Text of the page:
And my customers loved buying.

I understood that what I was offering was needed and wanted and appreciated. And that being paid made me

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Competition + The Arts = (fill in the blank)

competition and the arts

I don’t know why this idea persists that competition and the arts are odd bed sisters. But it does.

I know that for years, competition had so much sport’s testosterone slathered over it that I cringed just to hear the word.

Then one time, when I made sure I got to a local potter’s studio right when she opened (I had a hankering for this lovely, tiny bowl that was actually a small nesting bird), my friends who were meeting me there “accused” me of being highly competitive because I got the bowl and about 3 other items that simply called to me.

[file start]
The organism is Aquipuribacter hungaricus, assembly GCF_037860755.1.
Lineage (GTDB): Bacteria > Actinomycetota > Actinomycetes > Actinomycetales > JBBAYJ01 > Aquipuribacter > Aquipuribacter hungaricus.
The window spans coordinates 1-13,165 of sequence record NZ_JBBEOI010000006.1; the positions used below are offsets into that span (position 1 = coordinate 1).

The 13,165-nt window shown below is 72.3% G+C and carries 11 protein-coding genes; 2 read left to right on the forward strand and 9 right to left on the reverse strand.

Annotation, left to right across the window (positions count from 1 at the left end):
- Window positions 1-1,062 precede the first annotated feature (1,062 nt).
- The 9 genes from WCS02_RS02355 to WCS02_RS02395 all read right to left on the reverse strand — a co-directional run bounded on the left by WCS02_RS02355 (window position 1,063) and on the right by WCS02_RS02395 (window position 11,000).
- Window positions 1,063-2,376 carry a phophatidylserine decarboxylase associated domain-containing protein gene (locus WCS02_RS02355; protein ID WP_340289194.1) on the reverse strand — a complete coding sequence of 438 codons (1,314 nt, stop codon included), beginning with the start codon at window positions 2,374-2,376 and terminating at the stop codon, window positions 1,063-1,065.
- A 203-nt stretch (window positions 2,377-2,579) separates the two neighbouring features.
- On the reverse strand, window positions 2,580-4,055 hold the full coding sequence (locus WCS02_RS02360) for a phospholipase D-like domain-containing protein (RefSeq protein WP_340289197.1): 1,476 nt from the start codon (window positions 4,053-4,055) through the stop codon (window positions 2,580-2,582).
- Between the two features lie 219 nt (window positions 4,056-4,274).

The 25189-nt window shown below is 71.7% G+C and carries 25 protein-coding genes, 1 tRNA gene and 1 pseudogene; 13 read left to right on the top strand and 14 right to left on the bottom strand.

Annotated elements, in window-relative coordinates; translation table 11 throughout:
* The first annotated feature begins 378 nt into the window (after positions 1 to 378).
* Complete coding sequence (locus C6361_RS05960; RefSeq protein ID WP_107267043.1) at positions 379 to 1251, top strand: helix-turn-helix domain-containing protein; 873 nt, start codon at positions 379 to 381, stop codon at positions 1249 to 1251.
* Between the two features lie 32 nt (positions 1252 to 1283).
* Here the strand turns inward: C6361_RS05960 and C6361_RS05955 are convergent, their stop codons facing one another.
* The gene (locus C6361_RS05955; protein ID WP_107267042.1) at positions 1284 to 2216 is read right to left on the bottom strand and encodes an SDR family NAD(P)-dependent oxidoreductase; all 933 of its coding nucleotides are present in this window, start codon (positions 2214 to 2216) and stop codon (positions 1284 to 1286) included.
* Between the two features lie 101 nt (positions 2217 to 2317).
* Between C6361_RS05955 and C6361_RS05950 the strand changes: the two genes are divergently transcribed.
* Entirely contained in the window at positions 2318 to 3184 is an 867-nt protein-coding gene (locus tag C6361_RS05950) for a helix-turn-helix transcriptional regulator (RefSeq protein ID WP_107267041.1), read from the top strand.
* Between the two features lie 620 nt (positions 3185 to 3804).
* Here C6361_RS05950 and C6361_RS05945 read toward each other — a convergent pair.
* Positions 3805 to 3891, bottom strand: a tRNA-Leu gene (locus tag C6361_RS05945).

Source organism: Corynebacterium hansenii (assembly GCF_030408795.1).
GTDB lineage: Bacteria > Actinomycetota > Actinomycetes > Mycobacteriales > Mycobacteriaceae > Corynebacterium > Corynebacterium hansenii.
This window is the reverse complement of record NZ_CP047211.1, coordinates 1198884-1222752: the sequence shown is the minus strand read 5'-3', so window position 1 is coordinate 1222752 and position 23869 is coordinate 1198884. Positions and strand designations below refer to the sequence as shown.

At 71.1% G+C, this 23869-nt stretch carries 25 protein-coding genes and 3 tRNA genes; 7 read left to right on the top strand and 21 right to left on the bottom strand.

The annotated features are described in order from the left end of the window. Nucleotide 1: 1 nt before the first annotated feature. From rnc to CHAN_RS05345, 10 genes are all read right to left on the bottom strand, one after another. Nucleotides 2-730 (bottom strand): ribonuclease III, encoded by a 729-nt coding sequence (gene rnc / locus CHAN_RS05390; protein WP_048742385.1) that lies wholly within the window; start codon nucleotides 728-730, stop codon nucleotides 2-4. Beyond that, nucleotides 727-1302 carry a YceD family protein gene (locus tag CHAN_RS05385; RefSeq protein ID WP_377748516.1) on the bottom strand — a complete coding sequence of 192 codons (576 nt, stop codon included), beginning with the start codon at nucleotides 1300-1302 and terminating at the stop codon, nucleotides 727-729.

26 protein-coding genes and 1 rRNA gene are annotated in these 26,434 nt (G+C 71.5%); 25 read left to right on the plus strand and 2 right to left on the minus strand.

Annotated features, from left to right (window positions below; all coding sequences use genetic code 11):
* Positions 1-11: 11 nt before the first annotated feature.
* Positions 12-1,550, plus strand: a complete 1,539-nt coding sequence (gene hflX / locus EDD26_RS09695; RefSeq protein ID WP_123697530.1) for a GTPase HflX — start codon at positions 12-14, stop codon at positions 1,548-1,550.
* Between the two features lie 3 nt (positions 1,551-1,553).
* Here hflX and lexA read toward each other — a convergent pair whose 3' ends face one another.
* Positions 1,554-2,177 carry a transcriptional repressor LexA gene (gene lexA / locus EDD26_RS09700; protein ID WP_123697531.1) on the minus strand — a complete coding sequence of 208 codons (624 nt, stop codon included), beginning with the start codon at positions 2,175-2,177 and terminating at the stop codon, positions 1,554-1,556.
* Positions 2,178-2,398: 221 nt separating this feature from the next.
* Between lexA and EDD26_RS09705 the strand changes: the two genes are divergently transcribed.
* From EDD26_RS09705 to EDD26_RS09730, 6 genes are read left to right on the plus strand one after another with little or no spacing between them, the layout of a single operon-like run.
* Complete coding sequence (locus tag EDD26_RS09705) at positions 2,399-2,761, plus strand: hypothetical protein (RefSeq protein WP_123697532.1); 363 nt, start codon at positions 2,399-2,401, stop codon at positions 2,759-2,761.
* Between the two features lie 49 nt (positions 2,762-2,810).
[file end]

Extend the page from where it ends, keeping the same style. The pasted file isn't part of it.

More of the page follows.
Well, blown me down! If you never!

If I’d been asked to list ten-thousand adjectives about myself,  competitive would have never showed up.

I didn’t play sports. Didn’t enter contests. Never felt elated when I got a better test score than someone else, or a better grade in school.

And yet, there I was clearly getting a head start so I’d have first dibs at the potter’s studio.

Of course, that time the competitive label came with a derogatory implication that somehow what I’d done was unfriendly. I remember the sting of feeling emotionally ostracized the rest of the day – but not to the point of giving up my bird bowl!

In re-imagining this distant past, I realize I also had another emotion that…